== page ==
Huawei has penned a deal with Dutch mapping services company TomTom that will allow the Chinese smartphone manufacturer to use its maps across its apps.

Reuters reported on the deal, which according to TomTom spokesman Remco Meerstra had been confirmed “some time go” but was not disclosed. The deal will allow Huawei to freely incorporate TomTom maps and services into Huawei apps.  

TomTom is moving away from its own hardware after making its name as an in-car sat-nav brand. Since smartphone mapping has eaten up the sat-nav market, the company is said to be focusing on software deals such as the Huawei one.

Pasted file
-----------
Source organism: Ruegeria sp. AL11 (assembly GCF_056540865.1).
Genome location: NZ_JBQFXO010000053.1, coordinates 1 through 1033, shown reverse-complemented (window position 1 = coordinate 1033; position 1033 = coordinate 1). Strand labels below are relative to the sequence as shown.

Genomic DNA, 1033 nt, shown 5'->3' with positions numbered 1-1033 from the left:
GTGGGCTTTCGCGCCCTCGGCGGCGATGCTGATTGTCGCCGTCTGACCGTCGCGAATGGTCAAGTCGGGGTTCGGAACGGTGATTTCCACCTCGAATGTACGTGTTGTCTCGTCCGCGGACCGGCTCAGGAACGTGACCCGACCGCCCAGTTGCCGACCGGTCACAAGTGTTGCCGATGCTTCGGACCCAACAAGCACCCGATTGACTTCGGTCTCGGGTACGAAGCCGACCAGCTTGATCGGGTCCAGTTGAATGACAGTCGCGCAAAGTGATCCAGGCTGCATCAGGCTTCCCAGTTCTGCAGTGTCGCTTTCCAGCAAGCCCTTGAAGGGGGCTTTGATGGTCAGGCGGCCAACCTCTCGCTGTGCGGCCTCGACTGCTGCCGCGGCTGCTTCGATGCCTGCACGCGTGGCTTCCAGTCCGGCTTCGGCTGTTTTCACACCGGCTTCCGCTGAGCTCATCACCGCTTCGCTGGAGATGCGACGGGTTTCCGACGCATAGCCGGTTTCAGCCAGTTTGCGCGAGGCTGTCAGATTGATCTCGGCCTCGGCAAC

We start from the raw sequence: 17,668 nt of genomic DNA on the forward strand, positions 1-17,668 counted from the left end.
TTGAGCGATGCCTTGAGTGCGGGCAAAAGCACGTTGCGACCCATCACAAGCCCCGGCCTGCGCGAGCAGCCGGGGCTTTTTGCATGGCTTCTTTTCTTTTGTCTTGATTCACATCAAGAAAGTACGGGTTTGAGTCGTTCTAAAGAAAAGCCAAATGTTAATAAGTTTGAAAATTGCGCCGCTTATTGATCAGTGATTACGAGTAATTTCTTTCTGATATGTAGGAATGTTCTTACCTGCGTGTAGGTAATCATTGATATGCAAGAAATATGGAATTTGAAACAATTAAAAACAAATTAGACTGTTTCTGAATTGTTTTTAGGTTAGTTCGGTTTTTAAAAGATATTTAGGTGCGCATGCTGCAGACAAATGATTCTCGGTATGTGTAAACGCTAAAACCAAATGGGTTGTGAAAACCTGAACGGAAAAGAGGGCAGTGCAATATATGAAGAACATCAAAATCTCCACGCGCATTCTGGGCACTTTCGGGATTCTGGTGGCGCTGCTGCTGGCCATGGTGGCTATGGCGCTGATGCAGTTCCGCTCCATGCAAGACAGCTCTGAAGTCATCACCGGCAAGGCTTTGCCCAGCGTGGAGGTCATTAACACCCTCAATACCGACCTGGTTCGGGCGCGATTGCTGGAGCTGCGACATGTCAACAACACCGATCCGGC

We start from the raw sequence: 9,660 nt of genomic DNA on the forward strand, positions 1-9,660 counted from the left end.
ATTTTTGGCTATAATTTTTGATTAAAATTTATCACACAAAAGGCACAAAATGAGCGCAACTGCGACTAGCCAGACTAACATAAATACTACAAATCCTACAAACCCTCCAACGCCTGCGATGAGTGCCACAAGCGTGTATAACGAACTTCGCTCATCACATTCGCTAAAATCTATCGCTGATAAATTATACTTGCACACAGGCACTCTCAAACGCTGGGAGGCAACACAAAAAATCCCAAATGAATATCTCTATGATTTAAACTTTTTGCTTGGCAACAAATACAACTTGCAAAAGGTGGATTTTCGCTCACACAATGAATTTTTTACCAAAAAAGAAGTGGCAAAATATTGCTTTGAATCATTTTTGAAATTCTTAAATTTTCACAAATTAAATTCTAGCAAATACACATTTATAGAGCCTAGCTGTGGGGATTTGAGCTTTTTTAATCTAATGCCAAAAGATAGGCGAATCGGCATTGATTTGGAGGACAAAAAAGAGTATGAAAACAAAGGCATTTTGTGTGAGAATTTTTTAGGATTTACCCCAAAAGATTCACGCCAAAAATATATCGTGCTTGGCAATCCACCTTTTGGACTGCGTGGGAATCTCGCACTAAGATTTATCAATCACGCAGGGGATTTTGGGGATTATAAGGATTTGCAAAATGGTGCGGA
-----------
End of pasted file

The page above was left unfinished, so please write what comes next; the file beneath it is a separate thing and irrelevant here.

Since a US trade ban was instated, Huawei has not been able to ship new devices with access to Google services or the Google Play Store, forcing the company to pursue alternative partnerships. It is trying to ensure that its phones remain viable consumer options to a Western Android market that is currently wildly dependent on Google services.

Huawei phones released since the ban run a version of Google’s Android software but are only set up to run Huawei’s own app store. It means many popular apps are unavailable to customers, and the high-end Mate 30 Pro is not even officially on sale in Europe.

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